"See, you cannot be Abhishek Mukherjee. I am Abhishek Mukherjee, with an extraordinary sense of humour, a colossal memory and an insatiable thirst for cricket and literature. You, on the other hand, possess none of these qualities. Also, since you resemble me to an extent this uncanny, and I really cannot recall myself being cloned, you must be from another planet."

"You and your non-proactive mind tire me. Do I look anything non-human?"

"No. But how do I know that you cannot design yourself to make yourself look non-human?"

"You can take me to a clinic and get a full body check-up done. Actually, we can get that done, for both of us. Our DNA configuration will also prove who the real Abhishek Mukherjee is."

I groaned. More biology, I thought. I was also sure that since he has been able to replicate everything, his DNA configuration would be the exact same match.

"Listen, this isn't happening, right? You simply cannot exist."

"No, this is happening on the contrary. I am Abhishek Mukherjee. And somehow it turns out that you are him, as well."

"No. You possess merely a physical resemblance to Abhishek Mukherjee. I possess them as well as other traits."

"Well, we can come to a truce. We can merge."

"We can do that?" As always, I got to believe that the most hassle-free option was the best solution possible.

"Yes. However, the combined self will have to contain my traits."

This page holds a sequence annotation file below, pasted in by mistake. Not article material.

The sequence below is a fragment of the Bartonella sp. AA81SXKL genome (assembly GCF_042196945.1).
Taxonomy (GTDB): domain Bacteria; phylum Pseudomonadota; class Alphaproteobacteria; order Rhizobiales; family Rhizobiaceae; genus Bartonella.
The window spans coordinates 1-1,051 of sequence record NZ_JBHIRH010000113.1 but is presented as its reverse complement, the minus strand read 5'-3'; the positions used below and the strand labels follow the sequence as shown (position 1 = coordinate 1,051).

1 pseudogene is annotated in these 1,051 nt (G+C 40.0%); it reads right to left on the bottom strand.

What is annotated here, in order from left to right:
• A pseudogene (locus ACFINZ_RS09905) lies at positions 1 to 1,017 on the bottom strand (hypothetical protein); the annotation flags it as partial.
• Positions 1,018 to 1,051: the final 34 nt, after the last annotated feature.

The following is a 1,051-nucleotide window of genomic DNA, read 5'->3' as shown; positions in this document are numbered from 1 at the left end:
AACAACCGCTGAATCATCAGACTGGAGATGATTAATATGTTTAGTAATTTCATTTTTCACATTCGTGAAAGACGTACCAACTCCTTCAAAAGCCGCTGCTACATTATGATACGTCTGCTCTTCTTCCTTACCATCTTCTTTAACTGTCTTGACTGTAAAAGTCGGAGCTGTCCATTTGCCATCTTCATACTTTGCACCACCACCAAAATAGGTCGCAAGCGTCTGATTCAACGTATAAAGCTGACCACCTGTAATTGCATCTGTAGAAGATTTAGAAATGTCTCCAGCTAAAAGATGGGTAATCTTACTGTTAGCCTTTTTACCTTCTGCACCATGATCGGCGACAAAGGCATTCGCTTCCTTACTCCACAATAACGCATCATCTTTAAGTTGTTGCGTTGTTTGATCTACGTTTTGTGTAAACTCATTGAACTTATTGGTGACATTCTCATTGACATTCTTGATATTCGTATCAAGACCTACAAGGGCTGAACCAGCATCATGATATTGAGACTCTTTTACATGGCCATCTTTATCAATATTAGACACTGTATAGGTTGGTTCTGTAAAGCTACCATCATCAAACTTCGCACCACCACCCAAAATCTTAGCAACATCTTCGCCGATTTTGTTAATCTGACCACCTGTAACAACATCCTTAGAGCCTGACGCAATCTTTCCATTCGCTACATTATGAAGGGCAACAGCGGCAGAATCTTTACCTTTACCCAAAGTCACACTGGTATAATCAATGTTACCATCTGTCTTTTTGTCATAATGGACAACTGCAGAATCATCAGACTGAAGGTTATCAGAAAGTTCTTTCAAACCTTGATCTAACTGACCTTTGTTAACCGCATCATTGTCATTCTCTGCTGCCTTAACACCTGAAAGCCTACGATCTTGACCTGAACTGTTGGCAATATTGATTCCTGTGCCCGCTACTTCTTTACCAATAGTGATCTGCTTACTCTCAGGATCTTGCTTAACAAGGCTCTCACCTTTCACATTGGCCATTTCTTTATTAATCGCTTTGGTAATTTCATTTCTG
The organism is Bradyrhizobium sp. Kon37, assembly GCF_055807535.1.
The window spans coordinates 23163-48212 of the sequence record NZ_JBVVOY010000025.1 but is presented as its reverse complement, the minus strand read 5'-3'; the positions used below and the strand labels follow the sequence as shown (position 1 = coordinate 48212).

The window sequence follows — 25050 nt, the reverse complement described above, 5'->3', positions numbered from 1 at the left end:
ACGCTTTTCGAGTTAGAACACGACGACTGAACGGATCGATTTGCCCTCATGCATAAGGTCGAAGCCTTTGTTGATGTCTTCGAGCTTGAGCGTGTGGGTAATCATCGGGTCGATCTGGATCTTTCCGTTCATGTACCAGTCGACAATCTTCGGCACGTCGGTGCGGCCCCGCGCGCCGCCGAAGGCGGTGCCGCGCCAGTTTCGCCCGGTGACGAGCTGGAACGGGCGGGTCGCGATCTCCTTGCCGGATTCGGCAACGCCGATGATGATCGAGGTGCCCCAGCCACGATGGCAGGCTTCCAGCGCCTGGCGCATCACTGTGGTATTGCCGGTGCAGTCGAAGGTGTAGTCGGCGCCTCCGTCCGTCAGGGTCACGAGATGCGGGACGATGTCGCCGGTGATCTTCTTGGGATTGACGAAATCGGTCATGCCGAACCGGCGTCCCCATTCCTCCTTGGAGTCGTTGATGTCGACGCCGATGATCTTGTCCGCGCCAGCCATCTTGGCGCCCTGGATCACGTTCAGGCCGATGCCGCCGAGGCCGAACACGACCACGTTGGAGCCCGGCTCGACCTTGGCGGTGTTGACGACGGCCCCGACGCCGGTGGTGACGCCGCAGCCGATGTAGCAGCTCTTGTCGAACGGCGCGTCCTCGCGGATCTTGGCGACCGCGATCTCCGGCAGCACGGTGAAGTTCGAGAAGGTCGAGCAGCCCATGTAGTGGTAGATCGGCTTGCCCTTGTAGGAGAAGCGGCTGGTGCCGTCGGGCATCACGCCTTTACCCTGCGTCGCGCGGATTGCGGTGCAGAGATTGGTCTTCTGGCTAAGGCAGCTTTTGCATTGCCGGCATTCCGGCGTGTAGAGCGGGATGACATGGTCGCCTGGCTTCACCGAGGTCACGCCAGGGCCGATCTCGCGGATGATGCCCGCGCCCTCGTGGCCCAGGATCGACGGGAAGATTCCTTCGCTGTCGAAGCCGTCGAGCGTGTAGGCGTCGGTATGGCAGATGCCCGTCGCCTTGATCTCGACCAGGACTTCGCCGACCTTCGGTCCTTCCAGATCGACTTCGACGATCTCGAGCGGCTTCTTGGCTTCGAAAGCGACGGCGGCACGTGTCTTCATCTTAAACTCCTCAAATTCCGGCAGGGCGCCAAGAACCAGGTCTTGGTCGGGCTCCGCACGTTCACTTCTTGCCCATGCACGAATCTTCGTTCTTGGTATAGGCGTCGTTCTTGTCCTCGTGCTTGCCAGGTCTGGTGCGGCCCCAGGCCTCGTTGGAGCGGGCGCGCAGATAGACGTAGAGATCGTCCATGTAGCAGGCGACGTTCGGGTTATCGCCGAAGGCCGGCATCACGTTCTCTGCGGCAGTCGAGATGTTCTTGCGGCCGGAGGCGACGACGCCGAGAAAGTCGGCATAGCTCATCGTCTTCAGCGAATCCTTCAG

"YOUR traits? Why? I am the real one..."

"Because I represent the more important aspects of life. As you have already heard, I am an expert at using words like productisation, proactive and robust. Provided the correct opportunities, I can use superior terms value-add, turnkey solution and the most superlative of them all - paradigm shift."

"You really think these corporate jargon are aspects in life that are more important than cricket, literature or humour?"

"I have no idea what you're talking about. Corporate jargon will help you take giant strides in life. Whatever gibberish you are talking of will not. Hence, my traits are dominant and yours, recessive. If we merge, the resultant Abhishek Mukherjee will be exactly like me; he will have my mindset, speak my words, and hence become more acceptable to the world."

"I do not agree to this. If that is the case, I do not agree to the merge."

"You do not have an option. As you must have noticed, I am the more powerful of the two. I have been able to replicate you. Not only that, I have been able to produce a superior version of you. I am going to overpower and conquer you, and trust me, this paradigm shift will make you an improved self. You won't regret it."

Fear crept in. My mind became numb to this horrific future of my existence. The impostor — who was probably not an impostor, and I had no idea what kind of creature he was — was actually smiling. The confidence in the smile seemed to drain my soul of all hope. My heart was filled with terror as I imagined myself converted into someone so gormless. It spread its arms wide and approached me. Cold sweat trickled down my spine. My feet grew numb as he advanced towards me, the imminent danger increasing with every step he took.

I thought of my daughter once. Then I thought no more. The only Abhishek Mukherjee that was going to exist was not the one I had so carefully nurtured over three and a half decades. He was not the one destined to follow a path to unusual brilliance.

He was going to change. For the worse. What was worse, it was going to happen in Mumbai.

And then, I heard a loud popping sound behind me, not very dissimilar to uncorking champagne. Someone was behind me. A confident hand moved me aside and strode forward.

The other Abhishek Mukherjee changed. In a couple of seconds it was completely covered in bloodstained bandages. It was a mummy.